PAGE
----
In addition, other elements conspire to take away from the harvest for which we worked so hard to produce. Despite the best application of modern agricultural practices, an unavoidable portion of what is grown rots in the fields prior to harvest time, or in the world’s storage bins afterwards. Every year, depending upon geographic location and intensity of El Niño events, crops suffer from too little water and wither on the spot, or are lost to severe flooding, hailstorms, tornados, earthquakes, hurricanes, cyclones, fires, and other destructive events of nature. Many of these phenomena are at best difficult to predict, and at worst are impossible to react to in time to prevent the losses associated with them. In sub-Saharan Africa, locusts remain an ever-present threat (42), and can devastate vast areas of farmland in a matter of days. Even after a bumper crop is realized, problems associated with processing and storage lessen the actual tonnage that is available to the consumer. A large portion of the harvest, regardless of the kind of plant or grain, is despoiled or a portion consumed by a variety of opportunistic life forms (., fungi, bacteria, insects, rodents) after being stored. While it is conceded that at present the abundance of cash crops is more than sufficient to meet the nutritional needs of the world’s human population, delivering them to world markets is driven largely by economics, not biological need. Thus, the poorest people – some billion – are forced to live in a constant state of starvation (43), with many thousands of deaths per year attributable to this wholly preventable predicament (44). Locating vertical farms near these human “hot spots” would greatly alleviate this problem.
July, the Senate rejected the bonus 62 to 18. Most of the protesters went home, aided by
Hoover's offer of free passage on the rails. Ten thousand remained behind, among them a
hard core of Communists and other organizers. On the morning of July 28, forty protesters
tried to reclaim an evacuated building in downtown Washington scheduled for demolition.
The city's police chief, Pellham Glassford, sympathetic to the marchers, was knocked down
by a brick. Glassford's assistant suffered a fractured skull. When rushed by a crowd, two
other policemen opened fire. Two of the marchers were killed.
Bud Fields and his family. Alabama. 1935 or 1936. Photographer: Walker Evans.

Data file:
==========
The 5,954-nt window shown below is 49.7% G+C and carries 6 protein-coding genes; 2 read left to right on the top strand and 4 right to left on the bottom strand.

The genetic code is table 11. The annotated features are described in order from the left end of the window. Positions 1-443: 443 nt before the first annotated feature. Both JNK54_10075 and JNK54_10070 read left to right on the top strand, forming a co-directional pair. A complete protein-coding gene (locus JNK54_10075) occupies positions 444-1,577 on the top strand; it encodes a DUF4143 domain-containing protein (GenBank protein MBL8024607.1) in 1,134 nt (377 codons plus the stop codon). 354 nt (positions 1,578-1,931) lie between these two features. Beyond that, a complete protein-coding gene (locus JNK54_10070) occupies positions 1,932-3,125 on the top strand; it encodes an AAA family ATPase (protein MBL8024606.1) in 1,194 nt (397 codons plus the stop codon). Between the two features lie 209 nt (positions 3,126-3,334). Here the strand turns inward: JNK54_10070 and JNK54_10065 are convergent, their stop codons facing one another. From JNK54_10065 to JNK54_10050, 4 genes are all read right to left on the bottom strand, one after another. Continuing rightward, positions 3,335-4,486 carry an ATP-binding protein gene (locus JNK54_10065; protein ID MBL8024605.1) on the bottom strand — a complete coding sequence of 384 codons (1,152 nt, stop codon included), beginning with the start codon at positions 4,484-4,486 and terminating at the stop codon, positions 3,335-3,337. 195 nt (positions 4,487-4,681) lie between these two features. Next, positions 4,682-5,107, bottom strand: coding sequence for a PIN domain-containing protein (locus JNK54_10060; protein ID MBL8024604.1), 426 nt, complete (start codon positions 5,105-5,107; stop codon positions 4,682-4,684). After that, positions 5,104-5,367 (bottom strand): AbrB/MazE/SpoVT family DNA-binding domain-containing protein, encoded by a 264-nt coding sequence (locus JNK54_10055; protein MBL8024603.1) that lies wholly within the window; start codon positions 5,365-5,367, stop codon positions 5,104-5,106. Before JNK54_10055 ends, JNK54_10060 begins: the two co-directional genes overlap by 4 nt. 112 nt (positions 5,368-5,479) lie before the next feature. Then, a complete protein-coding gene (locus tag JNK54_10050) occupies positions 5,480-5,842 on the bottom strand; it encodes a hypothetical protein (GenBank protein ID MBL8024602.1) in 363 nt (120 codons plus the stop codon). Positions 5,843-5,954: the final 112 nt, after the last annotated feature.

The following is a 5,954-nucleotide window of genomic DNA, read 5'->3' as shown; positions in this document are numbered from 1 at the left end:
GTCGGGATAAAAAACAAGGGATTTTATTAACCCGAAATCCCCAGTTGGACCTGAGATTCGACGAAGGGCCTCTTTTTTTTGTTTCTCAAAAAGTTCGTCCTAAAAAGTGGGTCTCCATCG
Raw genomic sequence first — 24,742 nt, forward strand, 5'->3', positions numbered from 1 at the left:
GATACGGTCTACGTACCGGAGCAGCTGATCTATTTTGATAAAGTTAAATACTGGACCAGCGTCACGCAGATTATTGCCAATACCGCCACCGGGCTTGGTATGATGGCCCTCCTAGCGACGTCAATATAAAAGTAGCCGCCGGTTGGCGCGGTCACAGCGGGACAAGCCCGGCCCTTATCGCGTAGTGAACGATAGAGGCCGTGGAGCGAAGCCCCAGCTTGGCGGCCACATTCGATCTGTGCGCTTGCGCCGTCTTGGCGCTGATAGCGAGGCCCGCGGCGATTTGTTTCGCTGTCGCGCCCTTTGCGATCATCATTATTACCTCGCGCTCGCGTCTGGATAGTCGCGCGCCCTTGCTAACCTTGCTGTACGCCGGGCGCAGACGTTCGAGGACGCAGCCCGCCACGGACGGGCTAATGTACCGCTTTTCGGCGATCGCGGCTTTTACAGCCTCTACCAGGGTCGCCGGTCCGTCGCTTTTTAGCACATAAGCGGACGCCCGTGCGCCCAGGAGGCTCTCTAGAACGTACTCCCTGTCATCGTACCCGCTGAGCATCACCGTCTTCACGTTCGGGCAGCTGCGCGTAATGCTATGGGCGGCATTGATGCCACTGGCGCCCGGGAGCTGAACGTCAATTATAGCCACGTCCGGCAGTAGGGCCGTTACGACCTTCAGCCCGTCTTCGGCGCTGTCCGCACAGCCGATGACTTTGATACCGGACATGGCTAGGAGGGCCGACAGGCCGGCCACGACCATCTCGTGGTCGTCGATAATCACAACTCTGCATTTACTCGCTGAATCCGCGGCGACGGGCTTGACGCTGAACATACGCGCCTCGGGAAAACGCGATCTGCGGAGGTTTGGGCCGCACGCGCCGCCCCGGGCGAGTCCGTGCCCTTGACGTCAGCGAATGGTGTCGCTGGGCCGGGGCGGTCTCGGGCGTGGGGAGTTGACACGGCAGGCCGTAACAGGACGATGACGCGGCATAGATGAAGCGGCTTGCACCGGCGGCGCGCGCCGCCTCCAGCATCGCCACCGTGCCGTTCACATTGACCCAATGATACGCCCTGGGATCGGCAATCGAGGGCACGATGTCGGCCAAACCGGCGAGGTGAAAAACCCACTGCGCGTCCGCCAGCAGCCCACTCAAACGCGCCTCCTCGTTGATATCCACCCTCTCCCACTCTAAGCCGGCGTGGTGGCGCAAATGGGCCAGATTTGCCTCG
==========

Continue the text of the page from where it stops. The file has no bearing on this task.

Squatter's Camp, Route 70, Arkansas, October, 1935.
Photographer: Ben Shahn
Philipinos cutting lettuce, Salinas, California, 1935. Photographer: Dorothea Lange.
In order to maximize their ability to exploit farm workers, California employers recruited from China, Japan, the Philippines, Puerto Rico, Mexico, the American south, and Europe.
Roadside stand near Birmingham, Alabama, 1936. Photographer: Walker Evans.
Farmer and sons, dust storm, Cimarron County, Oklahoma, 1936. Photographer: Arthur Rothstein.
The drought that helped cripple agriculture in the Great Depression was the worst in the climatological history of the country. By 1934 it had dessicated the Great Plains, from North Dakota to Texas, from the Mississippi River Valley to the Rockies. Vast dust storms swept the region.
Migrant pea pickers camp in the rain. California, February, 1936. Photographer: Dorothea Lange.
In one of the largest pea camps in California. February, 1936. Photographer: Dorothea Lange.
The photograph that has become known as "Migrant Mother" is one of a series of photographs that Dorothea Lange made in February or March of 1936 in Nipomo, California. Lange was concluding a month's trip photographing migratory farm labor around the state for what was then the Resettlement Administration. In 1960, Lange gave this account of the experience: I saw and approached the hungry and desperate mother, as if drawn by a magnet. I do not remember how I explained my presence or my camera to her, but I do remember she asked me no questions. I made five exposures, working closer and closer from the same direction. I did not ask her name or her history. She told me her age, that she was thirty-two. She said that they had been living on frozen vegetables from the surrounding fields, and birds that the children killed. She had just sold the tires from her car to buy food. There she sat in that lean- to tent with her children huddled around her, and seemed to know that my pictures might help her, and so she helped me. There was a sort of equality about it. (From: Popular Photography , Feb. 1960).
In his opening address at the Munich Security Conference in January 2014, the Estonian president Toomas Hendrik Ilves said that the current problems related to security and freedom in cyberspace are the culmination of absence of dialogue between "the two cultures": "Today, bereft of understanding of fundamental issues and writings in the development of liberal democracy, computer geeks devise ever better ways to track people... simply because they can and it's cool. Humanists on the other hand do not understand the underlying technology and are convinced, for example, that tracking meta-data means the government reads their emails."